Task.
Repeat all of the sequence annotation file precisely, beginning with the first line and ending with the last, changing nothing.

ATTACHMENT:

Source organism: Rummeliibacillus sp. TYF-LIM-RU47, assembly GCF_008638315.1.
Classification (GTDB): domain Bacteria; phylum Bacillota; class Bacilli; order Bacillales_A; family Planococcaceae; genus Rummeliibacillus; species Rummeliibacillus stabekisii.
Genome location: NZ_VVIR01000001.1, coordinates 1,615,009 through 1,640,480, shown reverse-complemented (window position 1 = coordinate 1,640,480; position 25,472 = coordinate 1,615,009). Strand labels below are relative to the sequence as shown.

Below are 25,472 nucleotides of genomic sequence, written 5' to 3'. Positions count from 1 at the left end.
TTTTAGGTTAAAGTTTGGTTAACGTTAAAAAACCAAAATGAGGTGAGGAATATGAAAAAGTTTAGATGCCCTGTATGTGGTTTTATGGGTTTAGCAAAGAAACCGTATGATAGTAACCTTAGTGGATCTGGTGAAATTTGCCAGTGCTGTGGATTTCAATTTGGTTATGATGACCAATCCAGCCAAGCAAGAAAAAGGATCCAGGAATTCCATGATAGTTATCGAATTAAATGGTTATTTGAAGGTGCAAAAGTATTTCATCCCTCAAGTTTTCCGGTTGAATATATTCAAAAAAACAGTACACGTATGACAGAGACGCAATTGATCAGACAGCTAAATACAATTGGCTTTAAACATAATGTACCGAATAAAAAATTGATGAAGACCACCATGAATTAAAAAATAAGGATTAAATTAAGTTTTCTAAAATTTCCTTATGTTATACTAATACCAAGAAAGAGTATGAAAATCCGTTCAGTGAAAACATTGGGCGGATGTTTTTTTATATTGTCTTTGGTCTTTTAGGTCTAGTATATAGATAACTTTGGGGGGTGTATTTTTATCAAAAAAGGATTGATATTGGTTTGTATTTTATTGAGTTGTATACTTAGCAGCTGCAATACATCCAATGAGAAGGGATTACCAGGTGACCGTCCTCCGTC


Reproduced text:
Source organism: Rummeliibacillus sp. TYF-LIM-RU47, assembly GCF_008638315.1.
Classification (GTDB): domain Bacteria; phylum Bacillota; class Bacilli; order Bacillales_A; family Planococcaceae; genus Rummeliibacillus; species Rummeliibacillus stabekisii.
Genome location: NZ_VVIR01000001.1, coordinates 1,615,009 through 1,640,480, shown reverse-complemented (window position 1 = coordinate 1,640,480; position 25,472 = coordinate 1,615,009). Strand labels below are relative to the sequence as shown.

Below are 25,472 nucleotides of genomic sequence, written 5' to 3'. Positions count from 1 at the left end.
TTTTAGGTTAAAGTTTGGTTAACGTTAAAAAACCAAAATGAGGTGAGGAATATGAAAAAGTTTAGATGCCCTGTATGTGGTTTTATGGGTTTAGCAAAGAAACCGTATGATAGTAACCTTAGTGGATCTGGTGAAATTTGCCAGTGCTGTGGATTTCAATTTGGTTATGATGACCAATCCAGCCAAGCAAGAAAAAGGATCCAGGAATTCCATGATAGTTATCGAATTAAATGGTTATTTGAAGGTGCAAAAGTATTTCATCCCTCAAGTTTTCCGGTTGAATATATTCAAAAAAACAGTACACGTATGACAGAGACGCAATTGATCAGACAGCTAAATACAATTGGCTTTAAACATAATGTACCGAATAAAAAATTGATGAAGACCACCATGAATTAAAAAATAAGGATTAAATTAAGTTTTCTAAAATTTCCTTATGTTATACTAATACCAAGAAAGAGTATGAAAATCCGTTCAGTGAAAACATTGGGCGGATGTTTTTTTATATTGTCTTTGGTCTTTTAGGTCTAGTATATAGATAACTTTGGGGGGTGTATTTTTATCAAAAAAGGATTGATATTGGTTTGTATTTTATTGAGTTGTATACTTAGCAGCTGCAATACATCCAATGAGAAGGGATTACCAGGTGACCGTCCTCCGTC